India is known from time immemorial as the golden land of spices, cherished all over the world. With rapid advances made in safety and quality assurance methodologies during the last two decades, world is not willing to accept any thing and every thing exported from the country under brand India. On the contrary any thing that originates from India is viewed with grave suspicion regarding its quality and if it is food, about its safety. Still, being the foremost producer of many spices leeway was always given to the Indian exporters to mend them selves and supply products conforming to internationally accepted quality and safety requirements. How far such considerations are going to help the country if there is no genuine desire to implement steps that will ensure safety of exported products on the part of growers and their agents who predominate the export trade?.
India was supposed to have produced about 3.2 million tons of spices, constituting almost 80% of world production and out this more than half a million ton was exported fetching the country foreign exchange to the tune of US$ 1.5 billion. Out of the 109 spices covered under the ISO, 52 spices are considered important for India to export because of their significant production in the country. Indian Spices Board of GOI is vested with the task of coordinating the export of these valuable crops and value added products derived from them. Continuous increase in export of spices, in spite of many infrastructural constraints speaks well about the performance of the Spice Board till recently and full credit to it for enhancing the portion of value added products from spices in the total spice export beyond 50%.
Europe is a major destination for Indian spices and being very sensitive to dangers of food poisoning EU food safety authorities have been continuously raising the bar to achieve zero tolerance for contaminated foods, from where ever they are. One can understand the concerns of the Union, especially after the recent E.coli pandemic killing several people, traced to imported Fenugreek from Egypt. It was in 2010 EU introduced the Rapid Alert System for Feed and Food (RASFF) for identifying contaminated imports as defined by their standards and currently 50% of all shipments entering the EU region are subjected to rigorous inspection for quality and safety. Knowing fully well that such strict safety protocols are enforced, it should have been the responsibility of Spice Board to radically modify the export regime and it is unfortunate that the short comings, some of them serious, were uncovered by the technical team from EU that visited the country recently. Below is reproduced verbatim some of the findings of this team which wanted the country to take adequate steps to address the short comings immediately.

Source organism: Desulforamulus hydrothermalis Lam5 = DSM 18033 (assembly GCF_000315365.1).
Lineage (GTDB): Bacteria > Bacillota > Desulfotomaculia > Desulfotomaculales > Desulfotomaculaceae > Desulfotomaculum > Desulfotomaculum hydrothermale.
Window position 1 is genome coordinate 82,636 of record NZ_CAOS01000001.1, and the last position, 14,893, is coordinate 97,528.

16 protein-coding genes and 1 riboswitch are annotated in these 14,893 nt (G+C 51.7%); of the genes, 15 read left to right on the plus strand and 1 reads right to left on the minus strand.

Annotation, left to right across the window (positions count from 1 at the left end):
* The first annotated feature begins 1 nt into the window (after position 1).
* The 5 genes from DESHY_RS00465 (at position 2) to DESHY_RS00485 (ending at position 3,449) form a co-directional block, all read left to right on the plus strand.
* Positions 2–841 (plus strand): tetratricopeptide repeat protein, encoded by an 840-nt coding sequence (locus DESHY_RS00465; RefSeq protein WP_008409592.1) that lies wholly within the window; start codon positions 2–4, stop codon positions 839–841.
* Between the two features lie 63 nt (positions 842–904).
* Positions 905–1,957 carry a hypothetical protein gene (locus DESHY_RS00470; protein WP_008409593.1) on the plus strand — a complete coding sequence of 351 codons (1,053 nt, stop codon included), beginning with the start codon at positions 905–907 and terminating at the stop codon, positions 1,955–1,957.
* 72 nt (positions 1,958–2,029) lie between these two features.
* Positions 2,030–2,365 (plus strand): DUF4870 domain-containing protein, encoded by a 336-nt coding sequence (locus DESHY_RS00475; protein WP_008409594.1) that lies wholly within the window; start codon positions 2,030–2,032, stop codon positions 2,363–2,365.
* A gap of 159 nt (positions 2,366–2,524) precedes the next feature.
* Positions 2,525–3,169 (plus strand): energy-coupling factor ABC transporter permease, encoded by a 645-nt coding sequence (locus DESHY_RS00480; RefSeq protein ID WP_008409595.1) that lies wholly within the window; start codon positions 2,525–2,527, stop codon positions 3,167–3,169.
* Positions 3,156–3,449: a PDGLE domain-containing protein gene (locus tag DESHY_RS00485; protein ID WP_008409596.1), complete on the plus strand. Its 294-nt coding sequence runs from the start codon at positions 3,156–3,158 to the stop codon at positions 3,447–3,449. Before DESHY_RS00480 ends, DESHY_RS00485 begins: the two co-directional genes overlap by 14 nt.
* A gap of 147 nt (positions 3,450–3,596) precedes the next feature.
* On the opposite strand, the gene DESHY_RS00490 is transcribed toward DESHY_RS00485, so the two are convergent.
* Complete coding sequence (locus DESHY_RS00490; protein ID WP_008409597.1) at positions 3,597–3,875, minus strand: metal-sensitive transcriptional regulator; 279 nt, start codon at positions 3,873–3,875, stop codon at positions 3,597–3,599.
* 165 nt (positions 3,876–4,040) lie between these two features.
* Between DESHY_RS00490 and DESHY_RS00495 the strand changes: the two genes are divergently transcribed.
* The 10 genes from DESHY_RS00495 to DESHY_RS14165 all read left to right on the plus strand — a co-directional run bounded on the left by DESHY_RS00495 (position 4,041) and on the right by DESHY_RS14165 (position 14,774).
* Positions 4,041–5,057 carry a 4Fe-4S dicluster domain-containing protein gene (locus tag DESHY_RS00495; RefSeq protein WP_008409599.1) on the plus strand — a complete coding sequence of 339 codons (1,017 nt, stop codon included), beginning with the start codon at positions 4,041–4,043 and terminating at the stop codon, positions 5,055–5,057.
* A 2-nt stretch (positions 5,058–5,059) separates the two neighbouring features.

"The supervision of control authorities of spice growers is not robust enough. There is a failure to ensure producers are implementing Good Manufacturing Practices (GMP) or Good Agricultural Practices (GAP). Advisory services on these practices do exist but not all farmers, particularly larger-scale ones, are covered by these and therefore they might not be fully aware of GAP procedures, said the FVO report. Instead, Indian officials have focussed on implementing aflatoxin controlsprior to export. While a string of procedures are in place, the inspectors said many of the measures do not meet EU standards. Indian spices are one of the products subject to heightened scrutiny under EC Regulation 669/2009 as a result of the higher than average RASFF notifications on the presence of aflatoxins in the foods. Currently, some 50 per cent of shipments undergo physical inspection at EU borders. Following the introduction of the measure in 2010, the number of RASFF notifications jumped by 600 per cent to 98, compared to 12 in the previous 12 months. While legislation has been introduced in India to regulate its 3,500 spice exporters - of which 220 ship into the EU - there are some gaps. There are no clear food hygiene rules laid down for food companies, including spice processors and it is not obligatory to implement Hazard Analysis and Critical Control Points (HACCP). "The level of HACCP implementation in companies processing spices for export to the EU is very low," said the report. Spice processors or traders exporting their produce are not subject to any food hygiene control - and therefore there is no official body to ensure they comply with EU requirements, it added".
One of the deficiencies of the Spice Board pointed out from time to time is its ability to get top notch scientists to be a part of its technical team which could inspire confidence among the buying countries. It is time this inadequacy is seriously addressed in the interest of protecting the nation's exports. Aflatoxin is a contaminant in many spices at the field level post-harvest handling level which cannot be avoided unless good agricultural practices GAP) are adopted by the growers, many of whom are small land holders. This is where help is needed by the growers in the form of technical training and investment for upgrading their operations. Earlier this is done better it will be for the spice industry in the country.